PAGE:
But you do get the sense that some people think your rhetoric and Donald Trump’s rhetoric may be more on the fringe of current discourse than other candidates. You wouldn’t necessarily reject that view, would you?

There’s no question I’m not going to be corralled and do what you’re supposed to do.

Do you think you can win the nomination?

Absolutely. By continuing to tell the truth, by continuing to talk to the people. It’s about coming up with real solutions people can understand.

Tell me about the book.

Most Americans recognize that we have a Constitution, but these days relatively few people know what’s in it, what was behind it. It guarantees our liberties, and defines the role of government, and also constrains the government. Because the natural tendency for government is to grow, and infiltrate, and to dominate. This will keep that from happening, if we adhere to it. And we haven’t been strictly adhering to it, and consequently there is more domination of government. It’s not exactly what was envisioned by our founders.

Do you think the Constitution was flawed when it was adopted?

I think it’s about as good a document as you can have, but obviously there are some things that were not taken into consideration. For instance, the average age of death when we instituted the Constitution was 47. Now, you’re looking at 80. That makes a difference if you have lifetime appointments for federal judges, and Supreme Court judges. Something like that may need to be looked at.

Term limits. It wasn’t an issue because it was such a huge sacrifice. The concept that somebody wanted to stay there wasn’t even considered. Yes, there are certainly things that probably should be looked at.

But we also should be looking at the context of the things that were written. What was the purpose? The 14th amendment was primarily there for the rights of freedmen. It certainly wasn’t there to guarantee that a person here illegally could have a baby and use that as an anchor to stay. That wasn’t part of the intention of it.

But when the Constitution was written and adopted, anchor babies wouldn’t have been an issue either, because almost all of America was an immigrant population. That’s one of the arguments against an originalist construction of the Constitution. Slaves were three-fifths of a person, which we would consider absurd. That suggests the founders didn’t have all the answers.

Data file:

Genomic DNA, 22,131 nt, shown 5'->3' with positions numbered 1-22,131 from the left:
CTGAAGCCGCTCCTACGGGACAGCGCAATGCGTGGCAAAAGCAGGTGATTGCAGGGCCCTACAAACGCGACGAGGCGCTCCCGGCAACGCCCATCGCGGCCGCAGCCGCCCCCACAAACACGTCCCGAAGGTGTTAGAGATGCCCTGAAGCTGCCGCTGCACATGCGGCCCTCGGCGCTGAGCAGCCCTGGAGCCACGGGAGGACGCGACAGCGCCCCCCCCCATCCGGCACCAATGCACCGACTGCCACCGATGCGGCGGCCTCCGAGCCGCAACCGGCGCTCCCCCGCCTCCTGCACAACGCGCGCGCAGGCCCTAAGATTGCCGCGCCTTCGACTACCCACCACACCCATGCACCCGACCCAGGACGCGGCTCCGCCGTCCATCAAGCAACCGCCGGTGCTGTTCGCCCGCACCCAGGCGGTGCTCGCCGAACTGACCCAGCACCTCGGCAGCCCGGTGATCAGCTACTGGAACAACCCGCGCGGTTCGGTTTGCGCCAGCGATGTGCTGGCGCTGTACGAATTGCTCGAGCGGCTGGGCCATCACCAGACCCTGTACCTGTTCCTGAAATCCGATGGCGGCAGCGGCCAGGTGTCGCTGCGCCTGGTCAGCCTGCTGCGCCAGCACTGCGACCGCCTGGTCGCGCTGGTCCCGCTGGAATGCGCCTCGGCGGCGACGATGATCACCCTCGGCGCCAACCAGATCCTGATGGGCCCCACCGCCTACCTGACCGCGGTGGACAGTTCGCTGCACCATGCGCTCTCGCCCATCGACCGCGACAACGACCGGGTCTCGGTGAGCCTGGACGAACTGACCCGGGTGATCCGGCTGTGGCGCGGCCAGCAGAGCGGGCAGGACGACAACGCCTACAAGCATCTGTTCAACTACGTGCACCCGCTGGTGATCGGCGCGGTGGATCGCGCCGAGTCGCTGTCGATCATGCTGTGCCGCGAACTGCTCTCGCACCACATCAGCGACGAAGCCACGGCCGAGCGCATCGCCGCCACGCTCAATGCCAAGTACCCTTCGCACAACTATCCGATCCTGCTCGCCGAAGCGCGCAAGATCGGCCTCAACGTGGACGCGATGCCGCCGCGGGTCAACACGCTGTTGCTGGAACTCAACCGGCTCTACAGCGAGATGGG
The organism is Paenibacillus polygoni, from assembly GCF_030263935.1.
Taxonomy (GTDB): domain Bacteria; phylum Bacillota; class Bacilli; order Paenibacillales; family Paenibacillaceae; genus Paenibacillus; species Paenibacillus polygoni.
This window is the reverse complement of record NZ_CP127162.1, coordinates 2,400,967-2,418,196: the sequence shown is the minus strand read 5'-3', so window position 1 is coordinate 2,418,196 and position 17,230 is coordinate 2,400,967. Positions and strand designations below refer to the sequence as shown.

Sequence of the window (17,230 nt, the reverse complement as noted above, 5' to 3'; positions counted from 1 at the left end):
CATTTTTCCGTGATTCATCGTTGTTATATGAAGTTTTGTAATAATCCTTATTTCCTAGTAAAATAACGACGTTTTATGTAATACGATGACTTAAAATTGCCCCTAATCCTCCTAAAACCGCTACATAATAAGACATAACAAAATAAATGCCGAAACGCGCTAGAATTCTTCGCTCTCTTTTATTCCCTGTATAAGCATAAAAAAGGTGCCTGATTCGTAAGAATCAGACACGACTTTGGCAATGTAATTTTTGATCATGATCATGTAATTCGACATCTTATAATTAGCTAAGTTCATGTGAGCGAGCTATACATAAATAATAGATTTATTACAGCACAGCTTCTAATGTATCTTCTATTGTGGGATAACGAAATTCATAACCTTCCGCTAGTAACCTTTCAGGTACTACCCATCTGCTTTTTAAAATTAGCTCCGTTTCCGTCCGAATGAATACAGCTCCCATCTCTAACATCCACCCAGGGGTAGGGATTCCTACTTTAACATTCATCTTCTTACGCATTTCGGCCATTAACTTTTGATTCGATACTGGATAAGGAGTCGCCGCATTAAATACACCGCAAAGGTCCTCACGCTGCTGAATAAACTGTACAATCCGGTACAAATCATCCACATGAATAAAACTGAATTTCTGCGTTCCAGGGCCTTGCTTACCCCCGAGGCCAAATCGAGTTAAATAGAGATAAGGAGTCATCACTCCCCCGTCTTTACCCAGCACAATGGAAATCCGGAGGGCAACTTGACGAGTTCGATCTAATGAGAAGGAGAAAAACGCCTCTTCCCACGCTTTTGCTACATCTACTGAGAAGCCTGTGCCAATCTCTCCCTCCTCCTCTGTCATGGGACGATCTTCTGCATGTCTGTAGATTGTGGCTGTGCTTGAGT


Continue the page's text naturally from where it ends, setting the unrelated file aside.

Remember, now, the three-fifths of a person thing and the reason that it was done. It was done in order to limit the power of the southern states, who wanted to count the slaves as a whole person, which would give them much more authority and the ability to spread slavery throughout the country.

So as a compromise, they came up with three-fifths figure. And that leads to the next question, which is the criticism that conservatives in the Republican party seem less willing to compromise now. Is that right, or not right?

I wouldn’t say that specifically about conservatives. I would say that about everybody. A lot of it has to do with the people we’ve selected. You know 85 percent of congressional districts are safe districts, so we tend to get more extreme people who are less willing to compromise. The gerrymandering has been very detrimental to the unity of our country.

Are you enjoying this book tour?

It’s been particularly hectic, because there hasn’t been less than a thousand people at any signing event. Trying to get all those books signed in an hour and half can be a real chore.

Why are you doing that instead of campaigning in Iowa or New Hampshire?

Because when I wrote the book I promised the publisher I would do it. We didn’t anticipate this being the situation, but it is, and I always keep my promises.